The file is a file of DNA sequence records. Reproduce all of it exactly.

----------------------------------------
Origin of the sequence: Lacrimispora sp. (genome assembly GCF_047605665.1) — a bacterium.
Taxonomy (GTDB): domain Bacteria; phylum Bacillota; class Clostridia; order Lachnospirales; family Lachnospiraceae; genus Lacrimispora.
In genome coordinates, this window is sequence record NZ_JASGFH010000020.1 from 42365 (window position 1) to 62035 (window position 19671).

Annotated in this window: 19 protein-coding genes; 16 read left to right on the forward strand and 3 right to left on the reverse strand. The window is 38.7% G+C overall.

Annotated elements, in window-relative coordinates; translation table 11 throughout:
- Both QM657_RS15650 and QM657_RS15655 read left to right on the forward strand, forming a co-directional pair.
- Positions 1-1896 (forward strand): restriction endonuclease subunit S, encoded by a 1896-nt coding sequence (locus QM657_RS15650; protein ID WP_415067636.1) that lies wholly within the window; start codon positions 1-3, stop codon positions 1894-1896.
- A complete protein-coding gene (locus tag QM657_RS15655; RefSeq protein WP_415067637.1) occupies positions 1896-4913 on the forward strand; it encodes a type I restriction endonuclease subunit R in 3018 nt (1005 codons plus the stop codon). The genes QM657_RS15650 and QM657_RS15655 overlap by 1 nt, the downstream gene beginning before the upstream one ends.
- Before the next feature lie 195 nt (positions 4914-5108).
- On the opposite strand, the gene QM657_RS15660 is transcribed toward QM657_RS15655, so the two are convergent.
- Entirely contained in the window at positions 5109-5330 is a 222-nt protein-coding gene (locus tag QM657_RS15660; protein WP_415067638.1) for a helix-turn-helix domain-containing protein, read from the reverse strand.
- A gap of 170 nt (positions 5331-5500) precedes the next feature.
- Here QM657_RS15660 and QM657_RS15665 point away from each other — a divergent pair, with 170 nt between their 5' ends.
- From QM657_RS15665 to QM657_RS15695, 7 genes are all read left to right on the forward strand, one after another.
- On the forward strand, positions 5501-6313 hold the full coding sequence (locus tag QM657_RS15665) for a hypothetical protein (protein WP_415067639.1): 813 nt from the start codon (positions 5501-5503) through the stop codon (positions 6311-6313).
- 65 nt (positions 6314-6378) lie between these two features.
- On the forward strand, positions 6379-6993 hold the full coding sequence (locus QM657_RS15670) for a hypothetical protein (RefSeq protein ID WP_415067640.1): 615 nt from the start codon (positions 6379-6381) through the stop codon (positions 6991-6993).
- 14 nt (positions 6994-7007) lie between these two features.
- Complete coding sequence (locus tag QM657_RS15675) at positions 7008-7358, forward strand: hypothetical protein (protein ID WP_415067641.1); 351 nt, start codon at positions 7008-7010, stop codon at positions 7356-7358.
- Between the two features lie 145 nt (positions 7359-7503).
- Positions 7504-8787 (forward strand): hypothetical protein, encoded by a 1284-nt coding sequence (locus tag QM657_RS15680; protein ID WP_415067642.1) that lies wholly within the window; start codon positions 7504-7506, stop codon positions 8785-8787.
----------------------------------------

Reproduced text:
Origin of the sequence: Lacrimispora sp. (genome assembly GCF_047605665.1) — a bacterium.
Taxonomy (GTDB): domain Bacteria; phylum Bacillota; class Clostridia; order Lachnospirales; family Lachnospiraceae; genus Lacrimispora.
In genome coordinates, this window is sequence record NZ_JASGFH010000020.1 from 42365 (window position 1) to 62035 (window position 19671).

Annotated in this window: 19 protein-coding genes; 16 read left to right on the forward strand and 3 right to left on the reverse strand. The window is 38.7% G+C overall.

Annotated elements, in window-relative coordinates; translation table 11 throughout:
- Both QM657_RS15650 and QM657_RS15655 read left to right on the forward strand, forming a co-directional pair.
- Positions 1-1896 (forward strand): restriction endonuclease subunit S, encoded by a 1896-nt coding sequence (locus QM657_RS15650; protein ID WP_415067636.1) that lies wholly within the window; start codon positions 1-3, stop codon positions 1894-1896.
- A complete protein-coding gene (locus tag QM657_RS15655; RefSeq protein WP_415067637.1) occupies positions 1896-4913 on the forward strand; it encodes a type I restriction endonuclease subunit R in 3018 nt (1005 codons plus the stop codon). The genes QM657_RS15650 and QM657_RS15655 overlap by 1 nt, the downstream gene beginning before the upstream one ends.
- Before the next feature lie 195 nt (positions 4914-5108).
- On the opposite strand, the gene QM657_RS15660 is transcribed toward QM657_RS15655, so the two are convergent.
- Entirely contained in the window at positions 5109-5330 is a 222-nt protein-coding gene (locus tag QM657_RS15660; protein WP_415067638.1) for a helix-turn-helix domain-containing protein, read from the reverse strand.
- A gap of 170 nt (positions 5331-5500) precedes the next feature.
- Here QM657_RS15660 and QM657_RS15665 point away from each other — a divergent pair, with 170 nt between their 5' ends.
- From QM657_RS15665 to QM657_RS15695, 7 genes are all read left to right on the forward strand, one after another.
- On the forward strand, positions 5501-6313 hold the full coding sequence (locus tag QM657_RS15665) for a hypothetical protein (protein WP_415067639.1): 813 nt from the start codon (positions 5501-5503) through the stop codon (positions 6311-6313).
- 65 nt (positions 6314-6378) lie between these two features.
- On the forward strand, positions 6379-6993 hold the full coding sequence (locus QM657_RS15670) for a hypothetical protein (RefSeq protein ID WP_415067640.1): 615 nt from the start codon (positions 6379-6381) through the stop codon (positions 6991-6993).
- 14 nt (positions 6994-7007) lie between these two features.
- Complete coding sequence (locus tag QM657_RS15675) at positions 7008-7358, forward strand: hypothetical protein (protein ID WP_415067641.1); 351 nt, start codon at positions 7008-7010, stop codon at positions 7356-7358.
- Between the two features lie 145 nt (positions 7359-7503).
- Positions 7504-8787 (forward strand): hypothetical protein, encoded by a 1284-nt coding sequence (locus tag QM657_RS15680; protein ID WP_415067642.1) that lies wholly within the window; start codon positions 7504-7506, stop codon positions 8785-8787.